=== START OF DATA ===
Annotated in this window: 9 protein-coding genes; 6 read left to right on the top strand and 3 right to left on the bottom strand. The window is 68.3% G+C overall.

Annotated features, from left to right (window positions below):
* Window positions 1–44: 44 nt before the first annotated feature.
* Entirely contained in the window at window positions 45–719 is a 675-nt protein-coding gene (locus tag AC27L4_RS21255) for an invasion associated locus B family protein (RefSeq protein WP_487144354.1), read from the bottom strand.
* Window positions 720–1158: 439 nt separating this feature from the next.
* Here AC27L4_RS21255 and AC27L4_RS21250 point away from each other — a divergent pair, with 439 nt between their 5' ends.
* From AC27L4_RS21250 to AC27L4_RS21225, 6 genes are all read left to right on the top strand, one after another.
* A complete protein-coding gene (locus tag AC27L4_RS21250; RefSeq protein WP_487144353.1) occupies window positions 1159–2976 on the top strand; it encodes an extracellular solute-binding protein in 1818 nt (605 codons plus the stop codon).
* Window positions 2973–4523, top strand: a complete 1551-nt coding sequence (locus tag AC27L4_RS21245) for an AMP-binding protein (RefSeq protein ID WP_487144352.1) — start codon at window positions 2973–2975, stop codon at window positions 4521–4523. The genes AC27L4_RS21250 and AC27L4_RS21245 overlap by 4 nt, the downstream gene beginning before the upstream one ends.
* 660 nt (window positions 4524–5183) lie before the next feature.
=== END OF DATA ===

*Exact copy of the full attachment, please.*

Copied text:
Annotated in this window: 9 protein-coding genes; 6 read left to right on the top strand and 3 right to left on the bottom strand. The window is 68.3% G+C overall.

Annotated features, from left to right (window positions below):
* Window positions 1–44: 44 nt before the first annotated feature.
* Entirely contained in the window at window positions 45–719 is a 675-nt protein-coding gene (locus tag AC27L4_RS21255) for an invasion associated locus B family protein (RefSeq protein WP_487144354.1), read from the bottom strand.
* Window positions 720–1158: 439 nt separating this feature from the next.
* Here AC27L4_RS21255 and AC27L4_RS21250 point away from each other — a divergent pair, with 439 nt between their 5' ends.
* From AC27L4_RS21250 to AC27L4_RS21225, 6 genes are all read left to right on the top strand, one after another.
* A complete protein-coding gene (locus tag AC27L4_RS21250; RefSeq protein WP_487144353.1) occupies window positions 1159–2976 on the top strand; it encodes an extracellular solute-binding protein in 1818 nt (605 codons plus the stop codon).
* Window positions 2973–4523, top strand: a complete 1551-nt coding sequence (locus tag AC27L4_RS21245) for an AMP-binding protein (RefSeq protein ID WP_487144352.1) — start codon at window positions 2973–2975, stop codon at window positions 4521–4523. The genes AC27L4_RS21250 and AC27L4_RS21245 overlap by 4 nt, the downstream gene beginning before the upstream one ends.
* 660 nt (window positions 4524–5183) lie before the next feature.